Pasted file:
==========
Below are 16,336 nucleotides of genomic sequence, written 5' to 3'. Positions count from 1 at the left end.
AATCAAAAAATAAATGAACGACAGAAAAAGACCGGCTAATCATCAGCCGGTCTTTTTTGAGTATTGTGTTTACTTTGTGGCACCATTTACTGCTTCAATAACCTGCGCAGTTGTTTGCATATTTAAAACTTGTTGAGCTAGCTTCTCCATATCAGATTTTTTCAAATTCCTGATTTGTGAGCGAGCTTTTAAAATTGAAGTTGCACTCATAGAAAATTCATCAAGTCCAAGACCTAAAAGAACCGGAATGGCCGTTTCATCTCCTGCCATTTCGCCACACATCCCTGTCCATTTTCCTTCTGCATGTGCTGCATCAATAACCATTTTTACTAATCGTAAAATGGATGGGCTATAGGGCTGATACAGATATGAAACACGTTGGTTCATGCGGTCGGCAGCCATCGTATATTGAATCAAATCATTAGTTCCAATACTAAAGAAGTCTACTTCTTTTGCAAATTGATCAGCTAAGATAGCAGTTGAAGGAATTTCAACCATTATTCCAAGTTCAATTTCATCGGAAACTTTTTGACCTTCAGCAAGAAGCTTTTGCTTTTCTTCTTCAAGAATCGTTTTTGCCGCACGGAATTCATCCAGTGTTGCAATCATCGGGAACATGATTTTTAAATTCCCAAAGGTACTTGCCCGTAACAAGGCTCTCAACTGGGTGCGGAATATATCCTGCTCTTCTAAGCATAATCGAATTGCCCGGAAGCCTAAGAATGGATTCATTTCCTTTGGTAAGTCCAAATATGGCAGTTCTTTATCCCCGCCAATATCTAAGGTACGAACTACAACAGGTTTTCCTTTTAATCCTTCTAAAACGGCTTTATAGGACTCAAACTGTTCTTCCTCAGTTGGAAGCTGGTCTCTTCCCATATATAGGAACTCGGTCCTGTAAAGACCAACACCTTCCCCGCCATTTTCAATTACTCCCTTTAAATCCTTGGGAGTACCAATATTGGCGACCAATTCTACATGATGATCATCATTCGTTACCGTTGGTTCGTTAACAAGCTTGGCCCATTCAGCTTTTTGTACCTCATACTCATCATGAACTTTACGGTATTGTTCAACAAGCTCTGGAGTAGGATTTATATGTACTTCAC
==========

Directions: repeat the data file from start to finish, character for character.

Below are 16,336 nucleotides of genomic sequence, written 5' to 3'. Positions count from 1 at the left end.
AATCAAAAAATAAATGAACGACAGAAAAAGACCGGCTAATCATCAGCCGGTCTTTTTTGAGTATTGTGTTTACTTTGTGGCACCATTTACTGCTTCAATAACCTGCGCAGTTGTTTGCATATTTAAAACTTGTTGAGCTAGCTTCTCCATATCAGATTTTTTCAAATTCCTGATTTGTGAGCGAGCTTTTAAAATTGAAGTTGCACTCATAGAAAATTCATCAAGTCCAAGACCTAAAAGAACCGGAATGGCCGTTTCATCTCCTGCCATTTCGCCACACATCCCTGTCCATTTTCCTTCTGCATGTGCTGCATCAATAACCATTTTTACTAATCGTAAAATGGATGGGCTATAGGGCTGATACAGATATGAAACACGTTGGTTCATGCGGTCGGCAGCCATCGTATATTGAATCAAATCATTAGTTCCAATACTAAAGAAGTCTACTTCTTTTGCAAATTGATCAGCTAAGATAGCAGTTGAAGGAATTTCAACCATTATTCCAAGTTCAATTTCATCGGAAACTTTTTGACCTTCAGCAAGAAGCTTTTGCTTTTCTTCTTCAAGAATCGTTTTTGCCGCACGGAATTCATCCAGTGTTGCAATCATCGGGAACATGATTTTTAAATTCCCAAAGGTACTTGCCCGTAACAAGGCTCTCAACTGGGTGCGGAATATATCCTGCTCTTCTAAGCATAATCGAATTGCCCGGAAGCCTAAGAATGGATTCATTTCCTTTGGTAAGTCCAAATATGGCAGTTCTTTATCCCCGCCAATATCTAAGGTACGAACTACAACAGGTTTTCCTTTTAATCCTTCTAAAACGGCTTTATAGGACTCAAACTGTTCTTCCTCAGTTGGAAGCTGGTCTCTTCCCATATATAGGAACTCGGTCCTGTAAAGACCAACACCTTCCCCGCCATTTTCAATTACTCCCTTTAAATCCTTGGGAGTACCAATATTGGCGACCAATTCTACATGATGATCATCATTCGTTACCGTTGGTTCGTTAACAAGCTTGGCCCATTCAGCTTTTTGTACCTCATACTCATCATGAACTTTACGGTATTGTTCAACAAGCTCTGGAGTAGGATTTATATGTACTTCAC